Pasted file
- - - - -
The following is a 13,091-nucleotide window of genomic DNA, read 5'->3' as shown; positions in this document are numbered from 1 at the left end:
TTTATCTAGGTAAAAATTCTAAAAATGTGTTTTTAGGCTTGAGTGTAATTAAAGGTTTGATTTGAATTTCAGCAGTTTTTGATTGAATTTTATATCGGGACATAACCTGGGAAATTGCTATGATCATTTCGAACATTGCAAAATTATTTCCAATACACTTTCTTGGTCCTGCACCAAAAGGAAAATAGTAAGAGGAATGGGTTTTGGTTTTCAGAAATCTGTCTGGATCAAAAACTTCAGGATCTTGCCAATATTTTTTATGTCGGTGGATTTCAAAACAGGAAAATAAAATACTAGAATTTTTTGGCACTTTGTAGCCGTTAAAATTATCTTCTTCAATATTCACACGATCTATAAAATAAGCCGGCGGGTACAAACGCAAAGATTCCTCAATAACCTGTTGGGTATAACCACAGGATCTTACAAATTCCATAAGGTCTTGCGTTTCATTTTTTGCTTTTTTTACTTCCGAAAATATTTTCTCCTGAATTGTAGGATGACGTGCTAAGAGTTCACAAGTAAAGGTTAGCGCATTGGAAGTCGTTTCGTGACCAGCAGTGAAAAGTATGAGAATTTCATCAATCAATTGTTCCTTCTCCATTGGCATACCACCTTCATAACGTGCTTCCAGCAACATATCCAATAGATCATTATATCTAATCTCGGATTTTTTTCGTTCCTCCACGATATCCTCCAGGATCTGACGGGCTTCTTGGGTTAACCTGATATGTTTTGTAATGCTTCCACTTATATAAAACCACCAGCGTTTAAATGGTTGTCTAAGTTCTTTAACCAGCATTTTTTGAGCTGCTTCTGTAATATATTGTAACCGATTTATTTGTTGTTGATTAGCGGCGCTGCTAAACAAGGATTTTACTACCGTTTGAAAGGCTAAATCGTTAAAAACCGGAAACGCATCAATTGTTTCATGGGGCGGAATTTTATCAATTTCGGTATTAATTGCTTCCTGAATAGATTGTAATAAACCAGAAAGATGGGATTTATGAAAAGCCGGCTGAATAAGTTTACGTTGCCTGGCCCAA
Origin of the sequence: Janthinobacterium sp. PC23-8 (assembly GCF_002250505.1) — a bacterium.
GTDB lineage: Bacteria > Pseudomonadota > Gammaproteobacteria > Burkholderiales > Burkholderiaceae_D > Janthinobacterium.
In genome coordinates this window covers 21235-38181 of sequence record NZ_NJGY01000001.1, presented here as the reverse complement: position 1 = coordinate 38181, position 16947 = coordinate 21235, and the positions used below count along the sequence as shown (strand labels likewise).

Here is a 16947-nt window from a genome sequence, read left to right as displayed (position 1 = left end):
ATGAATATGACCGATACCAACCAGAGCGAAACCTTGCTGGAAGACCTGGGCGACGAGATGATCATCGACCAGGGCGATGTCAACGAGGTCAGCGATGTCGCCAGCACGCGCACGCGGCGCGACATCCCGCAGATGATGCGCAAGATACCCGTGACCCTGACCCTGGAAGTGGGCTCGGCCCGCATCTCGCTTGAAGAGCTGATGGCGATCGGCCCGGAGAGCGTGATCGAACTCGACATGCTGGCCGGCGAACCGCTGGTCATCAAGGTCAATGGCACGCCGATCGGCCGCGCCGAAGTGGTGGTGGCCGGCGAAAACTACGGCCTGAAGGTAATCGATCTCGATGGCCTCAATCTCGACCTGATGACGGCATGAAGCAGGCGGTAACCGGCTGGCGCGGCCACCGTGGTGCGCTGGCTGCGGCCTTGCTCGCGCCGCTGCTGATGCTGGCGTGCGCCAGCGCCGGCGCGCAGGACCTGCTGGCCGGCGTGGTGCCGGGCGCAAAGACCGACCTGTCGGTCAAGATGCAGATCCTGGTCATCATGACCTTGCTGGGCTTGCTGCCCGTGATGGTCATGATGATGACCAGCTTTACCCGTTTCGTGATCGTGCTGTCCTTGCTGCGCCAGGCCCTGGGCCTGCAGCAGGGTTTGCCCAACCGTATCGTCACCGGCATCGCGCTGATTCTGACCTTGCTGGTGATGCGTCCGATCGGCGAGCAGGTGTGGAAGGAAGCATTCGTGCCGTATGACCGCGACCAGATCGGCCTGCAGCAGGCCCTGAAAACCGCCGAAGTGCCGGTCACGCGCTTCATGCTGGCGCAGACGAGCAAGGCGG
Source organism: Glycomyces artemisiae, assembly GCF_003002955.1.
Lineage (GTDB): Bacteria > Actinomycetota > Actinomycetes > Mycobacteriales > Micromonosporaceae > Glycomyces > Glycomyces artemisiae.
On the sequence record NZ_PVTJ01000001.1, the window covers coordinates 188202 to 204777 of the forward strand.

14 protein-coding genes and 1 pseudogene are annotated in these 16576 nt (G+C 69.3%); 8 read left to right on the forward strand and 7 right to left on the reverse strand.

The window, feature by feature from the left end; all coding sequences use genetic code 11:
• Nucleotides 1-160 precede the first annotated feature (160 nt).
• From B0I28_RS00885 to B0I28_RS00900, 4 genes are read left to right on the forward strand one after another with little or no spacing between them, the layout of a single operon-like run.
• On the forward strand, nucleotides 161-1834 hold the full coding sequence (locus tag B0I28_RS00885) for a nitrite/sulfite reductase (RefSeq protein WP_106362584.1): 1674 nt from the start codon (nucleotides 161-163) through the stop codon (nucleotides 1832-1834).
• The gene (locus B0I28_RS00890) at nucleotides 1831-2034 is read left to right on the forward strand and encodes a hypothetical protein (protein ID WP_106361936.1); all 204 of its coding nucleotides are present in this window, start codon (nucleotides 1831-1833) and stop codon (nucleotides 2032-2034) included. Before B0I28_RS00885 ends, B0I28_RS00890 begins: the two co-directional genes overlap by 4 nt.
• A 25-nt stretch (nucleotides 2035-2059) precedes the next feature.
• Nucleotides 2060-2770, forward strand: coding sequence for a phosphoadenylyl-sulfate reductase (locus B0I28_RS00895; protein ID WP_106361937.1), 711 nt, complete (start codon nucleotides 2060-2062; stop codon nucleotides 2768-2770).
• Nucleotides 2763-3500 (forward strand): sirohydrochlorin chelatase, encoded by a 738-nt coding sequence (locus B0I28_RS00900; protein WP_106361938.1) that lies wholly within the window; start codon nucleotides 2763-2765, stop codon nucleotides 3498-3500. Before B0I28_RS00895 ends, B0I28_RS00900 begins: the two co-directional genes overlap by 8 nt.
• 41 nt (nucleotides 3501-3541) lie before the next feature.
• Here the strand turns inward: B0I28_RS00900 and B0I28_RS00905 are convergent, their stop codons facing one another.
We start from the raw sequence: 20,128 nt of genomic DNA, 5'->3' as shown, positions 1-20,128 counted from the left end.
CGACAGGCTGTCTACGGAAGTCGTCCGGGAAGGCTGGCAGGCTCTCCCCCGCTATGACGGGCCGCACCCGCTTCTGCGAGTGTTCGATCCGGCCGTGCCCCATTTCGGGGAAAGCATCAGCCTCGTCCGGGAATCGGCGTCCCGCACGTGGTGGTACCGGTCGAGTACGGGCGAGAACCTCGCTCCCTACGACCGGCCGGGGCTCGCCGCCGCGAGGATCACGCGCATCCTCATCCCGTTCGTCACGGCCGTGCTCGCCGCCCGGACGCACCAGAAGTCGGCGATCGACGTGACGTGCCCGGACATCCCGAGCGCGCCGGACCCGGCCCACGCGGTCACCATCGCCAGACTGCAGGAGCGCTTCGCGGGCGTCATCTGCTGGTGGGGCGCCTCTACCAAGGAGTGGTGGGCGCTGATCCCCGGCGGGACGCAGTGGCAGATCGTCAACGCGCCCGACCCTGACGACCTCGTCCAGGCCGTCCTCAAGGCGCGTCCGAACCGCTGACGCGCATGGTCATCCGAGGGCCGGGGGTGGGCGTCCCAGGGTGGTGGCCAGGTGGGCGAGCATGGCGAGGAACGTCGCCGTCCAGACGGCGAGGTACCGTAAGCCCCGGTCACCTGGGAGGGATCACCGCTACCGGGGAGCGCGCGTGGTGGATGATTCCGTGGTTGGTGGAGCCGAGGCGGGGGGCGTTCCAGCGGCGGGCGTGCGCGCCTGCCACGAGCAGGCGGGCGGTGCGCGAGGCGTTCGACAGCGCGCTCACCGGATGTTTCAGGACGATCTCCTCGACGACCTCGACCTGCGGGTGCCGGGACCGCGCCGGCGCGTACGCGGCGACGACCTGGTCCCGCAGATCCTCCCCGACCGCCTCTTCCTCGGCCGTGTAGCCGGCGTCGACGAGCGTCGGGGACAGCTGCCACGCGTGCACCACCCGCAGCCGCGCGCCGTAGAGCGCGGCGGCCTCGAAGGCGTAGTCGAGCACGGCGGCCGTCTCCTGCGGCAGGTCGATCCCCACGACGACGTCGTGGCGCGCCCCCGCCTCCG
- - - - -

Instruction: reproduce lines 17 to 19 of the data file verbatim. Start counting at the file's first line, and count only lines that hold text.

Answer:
• A 25-nt stretch (nucleotides 2035-2059) precedes the next feature.
• Nucleotides 2060-2770, forward strand: coding sequence for a phosphoadenylyl-sulfate reductase (locus B0I28_RS00895; protein ID WP_106361937.1), 711 nt, complete (start codon nucleotides 2060-2062; stop codon nucleotides 2768-2770).
• Nucleotides 2763-3500 (forward strand): sirohydrochlorin chelatase, encoded by a 738-nt coding sequence (locus B0I28_RS00900; protein WP_106361938.1) that lies wholly within the window; start codon nucleotides 2763-2765, stop codon nucleotides 3498-3500. Before B0I28_RS00895 ends, B0I28_RS00900 begins: the two co-directional genes overlap by 8 nt.